The Reserve Bank further upset the Australian banks in late 2019 by introducing higher capital ratio requirements for trading banks (to better position them in the rare case of extremely large losses).

Meanwhile, Australian regulatory action has been aimed at countering some of the potential adverse consequences of New Zealand regulation. This included decreasing the amount relative to their own capital that Australian banks were allowed to provide to their offshore (principally New Zealand) subsidiaries.

This would reduce the exposure of Australian banks to their New Zealand subsidiaries in the event of an open bank resolution, protecting the Australian banking system from the risk of illiquidity.

The Reserve Bank’s capital proposals for New Zealand banks were higher for banks classed as systemically important—which happen to be the New Zealand subsidiaries of the major Australian major banks. The Australian banks were worried their exposure to their New Zealand subsidiaries might very easily exceed the 25 percent threshold for exposure to their offshore subsidiaries.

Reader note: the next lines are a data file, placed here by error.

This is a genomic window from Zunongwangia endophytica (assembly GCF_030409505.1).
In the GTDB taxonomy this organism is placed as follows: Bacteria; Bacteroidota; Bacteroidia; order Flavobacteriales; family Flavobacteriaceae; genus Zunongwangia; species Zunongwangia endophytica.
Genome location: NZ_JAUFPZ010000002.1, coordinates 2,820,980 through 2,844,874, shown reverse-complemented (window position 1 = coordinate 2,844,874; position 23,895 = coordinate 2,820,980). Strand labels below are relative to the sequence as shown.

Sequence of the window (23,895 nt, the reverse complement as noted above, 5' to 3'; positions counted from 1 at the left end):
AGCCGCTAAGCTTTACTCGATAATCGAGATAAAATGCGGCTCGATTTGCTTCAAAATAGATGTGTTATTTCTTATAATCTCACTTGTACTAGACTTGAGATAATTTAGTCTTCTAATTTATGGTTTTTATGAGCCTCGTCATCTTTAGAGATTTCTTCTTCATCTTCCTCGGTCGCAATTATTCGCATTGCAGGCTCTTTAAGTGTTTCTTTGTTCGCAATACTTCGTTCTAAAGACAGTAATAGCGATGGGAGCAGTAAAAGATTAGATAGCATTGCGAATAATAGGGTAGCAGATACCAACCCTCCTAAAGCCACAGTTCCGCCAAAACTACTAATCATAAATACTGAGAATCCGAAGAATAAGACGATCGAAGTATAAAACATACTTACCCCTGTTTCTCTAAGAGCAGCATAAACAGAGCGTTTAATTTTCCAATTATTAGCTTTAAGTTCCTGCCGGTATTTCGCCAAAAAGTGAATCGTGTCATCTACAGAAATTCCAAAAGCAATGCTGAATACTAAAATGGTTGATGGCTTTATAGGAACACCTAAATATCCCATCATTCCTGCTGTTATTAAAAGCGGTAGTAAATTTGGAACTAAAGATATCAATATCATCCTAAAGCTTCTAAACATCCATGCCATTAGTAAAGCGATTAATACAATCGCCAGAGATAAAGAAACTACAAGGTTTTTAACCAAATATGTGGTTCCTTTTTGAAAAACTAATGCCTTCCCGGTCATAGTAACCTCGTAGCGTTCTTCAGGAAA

Those concerns seem to have abated, due to the Reserve Bank agreeing to modify its capital requirements, a longer phasing-in period for the new rules, and continuing action by the Australian banks to increase their levels of equity capital (in response to encouragement from the Australian regulators).

Bank capital has also been increasing in both countries due to the pandemic preventing profits being paid out to shareholders in the form of dividends.

Recent proposals in Australia would, however, exacerbate the parent banks’ problems. Their investments in their New Zealand subsidiaries would be treated as very high risk.

Investment in subsidiaries exceeding 10 percent would need to be deducted from the parent bank’s capital to comply with regulatory requirements. This substantially increases the relative costs for Australian banks of having a large New Zealand subsidiary.